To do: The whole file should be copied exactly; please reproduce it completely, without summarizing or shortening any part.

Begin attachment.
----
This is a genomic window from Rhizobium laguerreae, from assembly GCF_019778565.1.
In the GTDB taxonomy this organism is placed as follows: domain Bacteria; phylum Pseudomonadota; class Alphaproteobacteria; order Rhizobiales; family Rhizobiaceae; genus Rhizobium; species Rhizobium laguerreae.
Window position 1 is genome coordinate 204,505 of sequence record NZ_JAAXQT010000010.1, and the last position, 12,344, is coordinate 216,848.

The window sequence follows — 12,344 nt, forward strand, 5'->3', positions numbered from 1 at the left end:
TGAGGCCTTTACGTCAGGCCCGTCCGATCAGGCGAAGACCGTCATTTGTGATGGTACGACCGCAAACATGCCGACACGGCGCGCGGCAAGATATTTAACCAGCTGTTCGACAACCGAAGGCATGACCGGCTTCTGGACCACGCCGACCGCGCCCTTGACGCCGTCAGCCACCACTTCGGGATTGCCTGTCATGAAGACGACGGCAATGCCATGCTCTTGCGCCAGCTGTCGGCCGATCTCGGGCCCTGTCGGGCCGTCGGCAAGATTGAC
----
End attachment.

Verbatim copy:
This is a genomic window from Rhizobium laguerreae, from assembly GCF_019778565.1.
In the GTDB taxonomy this organism is placed as follows: domain Bacteria; phylum Pseudomonadota; class Alphaproteobacteria; order Rhizobiales; family Rhizobiaceae; genus Rhizobium; species Rhizobium laguerreae.
Window position 1 is genome coordinate 204,505 of sequence record NZ_JAAXQT010000010.1, and the last position, 12,344, is coordinate 216,848.

The window sequence follows — 12,344 nt, forward strand, 5'->3', positions numbered from 1 at the left end:
TGAGGCCTTTACGTCAGGCCCGTCCGATCAGGCGAAGACCGTCATTTGTGATGGTACGACCGCAAACATGCCGACACGGCGCGCGGCAAGATATTTAACCAGCTGTTCGACAACCGAAGGCATGACCGGCTTCTGGACCACGCCGACCGCGCCCTTGACGCCGTCAGCCACCACTTCGGGATTGCCTGTCATGAAGACGACGGCAATGCCATGCTCTTGCGCCAGCTGTCGGCCGATCTCGGGCCCTGTCGGGCCGTCGGCAAGATTGAC